To the editor: Instituting efficiencies into the Medi-Cal system could result in major savings and better service for California. (“Medi-Cal benefits were cut in the Great Recession. It’s time to restore them,” editorial, May 4)
All 58 counties individually administer applications, process paperwork and conduct annual reviews of Medi-Cal recipients. The consolidation of these processes, especially “bundling” groups of counties into coalitions, would save tens of millions of dollars.
Every application for Medi-Cal resembles a full-blown IRS audit; this simply cannot be justified in terms of protecting the state or the program’s integrity. Incidentally, Medi-Cal already has one of the largest, most sophisticated collection agencies in California, which is dedicated to collecting liens from deceased recipients and recovering funds from providers for overpayments.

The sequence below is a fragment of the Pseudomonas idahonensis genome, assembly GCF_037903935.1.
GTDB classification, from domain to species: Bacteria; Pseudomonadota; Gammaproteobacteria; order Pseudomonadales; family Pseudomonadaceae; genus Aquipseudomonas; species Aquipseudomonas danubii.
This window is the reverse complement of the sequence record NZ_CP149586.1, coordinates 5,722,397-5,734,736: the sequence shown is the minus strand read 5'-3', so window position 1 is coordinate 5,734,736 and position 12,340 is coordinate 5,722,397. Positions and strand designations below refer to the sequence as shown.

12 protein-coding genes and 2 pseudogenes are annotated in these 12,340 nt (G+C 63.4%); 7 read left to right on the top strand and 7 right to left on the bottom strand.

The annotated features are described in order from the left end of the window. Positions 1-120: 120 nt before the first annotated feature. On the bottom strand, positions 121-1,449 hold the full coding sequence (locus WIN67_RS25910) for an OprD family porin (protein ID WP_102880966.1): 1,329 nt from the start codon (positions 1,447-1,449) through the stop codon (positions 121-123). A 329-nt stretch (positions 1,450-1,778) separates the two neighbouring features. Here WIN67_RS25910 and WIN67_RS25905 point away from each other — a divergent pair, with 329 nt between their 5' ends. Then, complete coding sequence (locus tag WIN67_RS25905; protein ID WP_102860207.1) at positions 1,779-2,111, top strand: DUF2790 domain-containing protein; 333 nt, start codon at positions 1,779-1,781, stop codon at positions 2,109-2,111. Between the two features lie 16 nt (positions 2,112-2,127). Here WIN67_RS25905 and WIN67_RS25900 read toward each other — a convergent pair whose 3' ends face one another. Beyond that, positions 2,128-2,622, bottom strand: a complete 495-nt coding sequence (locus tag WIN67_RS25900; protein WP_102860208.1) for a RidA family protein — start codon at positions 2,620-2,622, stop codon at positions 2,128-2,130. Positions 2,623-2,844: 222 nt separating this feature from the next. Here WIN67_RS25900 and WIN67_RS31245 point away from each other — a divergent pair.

In other words, the archaic process Medi-Cal uses to collect information from applicants can be largely replaced with current state resources.
Politicians are loathe to do the hard work of streamlining bureaucracies, but that’s where the issues meet: If we use our current Medi-Cal funding more efficiently, we can help more people and expand benefits.
Michael McGuire, Palm Desert
The writer is an attorney with the California Elder Law Center.
To the editor: Evidently, you missed the big demographic news this week: California’s population growth rate in 2018 was the lowest on record.
We won’t be able to encourage “younger, healthier Californians” to get insurance, pay taxes to support the expansion of Medi-Cal or do anything else if there aren’t any of them.
Victoria McCargar, Encino